3. Widen Doorways and Tear Down those Walls.

At the heart of this remodel idea is the popular concept of great room living. Great rooms subtract the walls between spaces, and add in connectivity and open living. Fewer walls and more open or expansive doorways mean more natural light can move between rooms. If a wall separates the dining room and the kitchen, tear it down if you can and let the sunshine in. If a narrow doorway limits the western light, give it more space and take advantage of the setting sun.

4. The Power of a Three-Season Porch.

Now here’s a remodel idea that combines natural lighting with a love of the outdoors. You don’t have to try hard to make a three-season porch a reality. Often called a sunroom, a three-season porch, unlike all-season porches, is not insulated nor does it have heating and air-conditioning. This makes them less expensive to build.

“A three-season porch brings the natural beauty of the outdoors into the home,” said McAlexander. “They are built for the express purpose of extensive use even during chilly days. With the right location and the right design, it can be an expansive way to brighten a home.”

Make sure the three-season porch faces south to capture the sun’s rays for heat during the cooler months. The southern sun, in turn, brightens the rest of the home with strategically placed large interior windows.

5. Face the Front Porch.

Similar to a three-season porch, a front porch can be an endearing daylighting tool for a remodel. Combine the front porch concept with expansive front-facing windows, and light should flow in naturally. But if it’s a covered porch (as most porches are), sunlight is blocked or limited from entering the house. So, if you have a front porch already or if you’re adding one on, include TDDs or skylights on the front porch. If the front porch faces east or west, it will maximize the daylight hours for a complete natural light makeover of the home.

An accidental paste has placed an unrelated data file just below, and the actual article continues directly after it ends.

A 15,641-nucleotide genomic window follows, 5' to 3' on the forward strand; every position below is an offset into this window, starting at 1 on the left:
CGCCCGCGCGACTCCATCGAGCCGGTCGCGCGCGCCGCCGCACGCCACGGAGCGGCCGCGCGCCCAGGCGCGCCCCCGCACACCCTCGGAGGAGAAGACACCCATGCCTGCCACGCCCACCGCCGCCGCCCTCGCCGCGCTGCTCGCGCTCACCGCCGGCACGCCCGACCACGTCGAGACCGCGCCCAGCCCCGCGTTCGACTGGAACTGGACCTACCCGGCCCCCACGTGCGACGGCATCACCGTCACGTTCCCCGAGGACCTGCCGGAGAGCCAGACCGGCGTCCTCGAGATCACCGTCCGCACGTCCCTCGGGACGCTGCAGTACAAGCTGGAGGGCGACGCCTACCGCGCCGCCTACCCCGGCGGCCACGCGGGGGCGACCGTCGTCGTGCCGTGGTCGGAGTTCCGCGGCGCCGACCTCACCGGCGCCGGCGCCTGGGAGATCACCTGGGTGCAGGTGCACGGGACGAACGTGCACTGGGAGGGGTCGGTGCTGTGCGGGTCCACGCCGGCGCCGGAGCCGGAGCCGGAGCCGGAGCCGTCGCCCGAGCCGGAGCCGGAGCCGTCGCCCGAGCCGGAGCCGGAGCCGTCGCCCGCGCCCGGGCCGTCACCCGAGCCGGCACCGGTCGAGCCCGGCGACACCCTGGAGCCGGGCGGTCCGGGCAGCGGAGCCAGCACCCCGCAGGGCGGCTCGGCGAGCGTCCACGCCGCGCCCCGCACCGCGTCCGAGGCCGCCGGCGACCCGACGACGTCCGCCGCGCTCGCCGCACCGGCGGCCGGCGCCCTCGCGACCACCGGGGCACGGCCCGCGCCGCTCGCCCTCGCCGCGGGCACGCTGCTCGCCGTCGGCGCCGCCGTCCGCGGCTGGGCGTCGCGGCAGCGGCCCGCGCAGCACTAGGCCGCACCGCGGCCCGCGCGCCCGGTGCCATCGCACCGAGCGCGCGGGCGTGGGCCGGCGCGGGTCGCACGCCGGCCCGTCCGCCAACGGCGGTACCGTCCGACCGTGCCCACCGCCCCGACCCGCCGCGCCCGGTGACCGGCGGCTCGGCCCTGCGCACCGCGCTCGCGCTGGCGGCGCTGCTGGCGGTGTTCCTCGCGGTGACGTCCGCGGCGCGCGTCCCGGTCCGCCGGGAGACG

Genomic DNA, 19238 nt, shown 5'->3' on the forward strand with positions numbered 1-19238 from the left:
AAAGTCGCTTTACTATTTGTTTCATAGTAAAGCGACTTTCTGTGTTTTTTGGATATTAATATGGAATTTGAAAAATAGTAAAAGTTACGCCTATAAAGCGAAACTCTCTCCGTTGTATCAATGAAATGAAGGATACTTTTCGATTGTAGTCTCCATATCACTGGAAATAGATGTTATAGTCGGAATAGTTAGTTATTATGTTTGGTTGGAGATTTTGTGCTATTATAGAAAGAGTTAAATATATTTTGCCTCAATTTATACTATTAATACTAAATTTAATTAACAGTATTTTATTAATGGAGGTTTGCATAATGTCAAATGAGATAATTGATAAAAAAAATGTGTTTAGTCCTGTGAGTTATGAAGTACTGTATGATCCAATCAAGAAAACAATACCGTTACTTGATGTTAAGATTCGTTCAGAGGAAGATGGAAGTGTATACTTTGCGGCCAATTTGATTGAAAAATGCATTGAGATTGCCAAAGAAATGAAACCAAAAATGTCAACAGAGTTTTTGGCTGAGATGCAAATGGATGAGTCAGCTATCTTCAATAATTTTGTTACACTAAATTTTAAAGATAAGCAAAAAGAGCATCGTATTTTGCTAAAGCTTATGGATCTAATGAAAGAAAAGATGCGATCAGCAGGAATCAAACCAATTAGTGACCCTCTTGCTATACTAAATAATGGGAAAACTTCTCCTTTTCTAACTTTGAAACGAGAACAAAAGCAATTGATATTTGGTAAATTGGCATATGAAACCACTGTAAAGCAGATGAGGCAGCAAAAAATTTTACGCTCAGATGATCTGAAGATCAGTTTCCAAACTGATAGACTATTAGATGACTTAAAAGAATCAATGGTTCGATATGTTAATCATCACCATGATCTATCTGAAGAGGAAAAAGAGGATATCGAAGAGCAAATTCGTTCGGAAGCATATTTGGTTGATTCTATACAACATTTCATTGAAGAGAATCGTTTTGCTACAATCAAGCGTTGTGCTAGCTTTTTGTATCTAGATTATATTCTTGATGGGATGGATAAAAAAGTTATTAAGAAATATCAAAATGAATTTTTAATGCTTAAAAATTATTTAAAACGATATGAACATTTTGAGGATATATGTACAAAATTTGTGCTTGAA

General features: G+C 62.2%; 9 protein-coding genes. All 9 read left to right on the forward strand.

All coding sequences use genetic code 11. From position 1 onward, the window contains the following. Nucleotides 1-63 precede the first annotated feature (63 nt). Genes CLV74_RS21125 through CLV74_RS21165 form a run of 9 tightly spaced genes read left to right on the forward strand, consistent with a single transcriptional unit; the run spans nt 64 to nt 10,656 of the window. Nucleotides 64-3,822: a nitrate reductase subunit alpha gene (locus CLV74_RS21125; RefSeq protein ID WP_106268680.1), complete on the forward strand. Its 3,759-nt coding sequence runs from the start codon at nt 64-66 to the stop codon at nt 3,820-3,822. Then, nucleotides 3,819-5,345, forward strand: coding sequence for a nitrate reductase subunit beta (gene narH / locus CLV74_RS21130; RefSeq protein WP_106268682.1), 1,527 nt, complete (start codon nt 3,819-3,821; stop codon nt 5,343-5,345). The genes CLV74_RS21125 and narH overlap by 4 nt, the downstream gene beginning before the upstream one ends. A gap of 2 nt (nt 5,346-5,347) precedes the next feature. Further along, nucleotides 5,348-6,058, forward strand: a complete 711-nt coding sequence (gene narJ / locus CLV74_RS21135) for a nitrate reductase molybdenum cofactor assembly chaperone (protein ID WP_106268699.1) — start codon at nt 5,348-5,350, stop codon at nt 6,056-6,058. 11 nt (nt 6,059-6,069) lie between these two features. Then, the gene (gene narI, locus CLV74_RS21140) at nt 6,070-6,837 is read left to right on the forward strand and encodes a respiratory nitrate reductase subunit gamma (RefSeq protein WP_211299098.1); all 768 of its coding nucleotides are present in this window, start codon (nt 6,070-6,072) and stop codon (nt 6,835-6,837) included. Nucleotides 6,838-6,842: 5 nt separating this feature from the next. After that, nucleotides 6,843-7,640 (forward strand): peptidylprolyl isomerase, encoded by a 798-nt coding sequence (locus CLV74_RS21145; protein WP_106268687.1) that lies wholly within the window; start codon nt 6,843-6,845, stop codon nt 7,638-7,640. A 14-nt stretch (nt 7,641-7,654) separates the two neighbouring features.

So don’t despair about the darkness; brighter days are just around the corner. Look at your home as it is now and remember that adding windows, tearing down walls, and embracing natural light in all its glory can be a bright new beginning. 

As seen on Newswire
27th Feb, 2017
Blog, House Plan of the Week

Cabin Plan, Featured House Plan of the Week, Craftsman Home Plan, Elsberry 30-265

Varied roof lines and a wrap-around porch give the Elsberry such an intriguing appearance that you can't help but take a second look.

Recessed into the roof of the covered front porch is an interesting hidden sun deck. A French door links this sunny space to the vaulted owners' suite on the second floor.

This cabin plan is particularly well suited to the needs of a couple, single, empty nesters, small family, or as a vacation get-away. The wide rear deck and front porch provide plenty of space for appreciating the out of doors.